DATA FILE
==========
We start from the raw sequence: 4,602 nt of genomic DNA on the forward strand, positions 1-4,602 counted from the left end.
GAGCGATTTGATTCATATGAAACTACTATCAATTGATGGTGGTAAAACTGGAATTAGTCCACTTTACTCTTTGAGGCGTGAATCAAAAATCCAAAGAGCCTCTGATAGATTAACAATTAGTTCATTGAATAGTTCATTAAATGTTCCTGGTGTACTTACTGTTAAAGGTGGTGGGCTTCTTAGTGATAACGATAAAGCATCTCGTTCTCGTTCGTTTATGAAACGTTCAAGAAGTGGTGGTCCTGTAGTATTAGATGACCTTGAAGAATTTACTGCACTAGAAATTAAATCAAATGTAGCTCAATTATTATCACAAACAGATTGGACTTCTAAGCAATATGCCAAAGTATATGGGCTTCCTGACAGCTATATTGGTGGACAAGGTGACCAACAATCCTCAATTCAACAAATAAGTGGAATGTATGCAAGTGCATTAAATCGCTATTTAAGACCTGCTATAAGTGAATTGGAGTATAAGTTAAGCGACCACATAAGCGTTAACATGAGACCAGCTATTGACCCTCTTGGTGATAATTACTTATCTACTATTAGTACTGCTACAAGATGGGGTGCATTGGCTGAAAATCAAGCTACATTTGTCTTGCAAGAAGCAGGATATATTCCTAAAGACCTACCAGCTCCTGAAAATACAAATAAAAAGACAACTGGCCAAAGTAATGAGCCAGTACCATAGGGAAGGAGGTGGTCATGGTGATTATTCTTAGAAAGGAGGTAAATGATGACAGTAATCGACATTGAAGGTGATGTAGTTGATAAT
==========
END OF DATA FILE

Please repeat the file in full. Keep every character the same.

We start from the raw sequence: 4,602 nt of genomic DNA on the forward strand, positions 1-4,602 counted from the left end.
GAGCGATTTGATTCATATGAAACTACTATCAATTGATGGTGGTAAAACTGGAATTAGTCCACTTTACTCTTTGAGGCGTGAATCAAAAATCCAAAGAGCCTCTGATAGATTAACAATTAGTTCATTGAATAGTTCATTAAATGTTCCTGGTGTACTTACTGTTAAAGGTGGTGGGCTTCTTAGTGATAACGATAAAGCATCTCGTTCTCGTTCGTTTATGAAACGTTCAAGAAGTGGTGGTCCTGTAGTATTAGATGACCTTGAAGAATTTACTGCACTAGAAATTAAATCAAATGTAGCTCAATTATTATCACAAACAGATTGGACTTCTAAGCAATATGCCAAAGTATATGGGCTTCCTGACAGCTATATTGGTGGACAAGGTGACCAACAATCCTCAATTCAACAAATAAGTGGAATGTATGCAAGTGCATTAAATCGCTATTTAAGACCTGCTATAAGTGAATTGGAGTATAAGTTAAGCGACCACATAAGCGTTAACATGAGACCAGCTATTGACCCTCTTGGTGATAATTACTTATCTACTATTAGTACTGCTACAAGATGGGGTGCATTGGCTGAAAATCAAGCTACATTTGTCTTGCAAGAAGCAGGATATATTCCTAAAGACCTACCAGCTCCTGAAAATACAAATAAAAAGACAACTGGCCAAAGTAATGAGCCAGTACCATAGGGAAGGAGGTGGTCATGGTGATTATTCTTAGAAAGGAGGTAAATGATGACAGTAATCGACATTGAAGGTGATGTAGTTGATAAT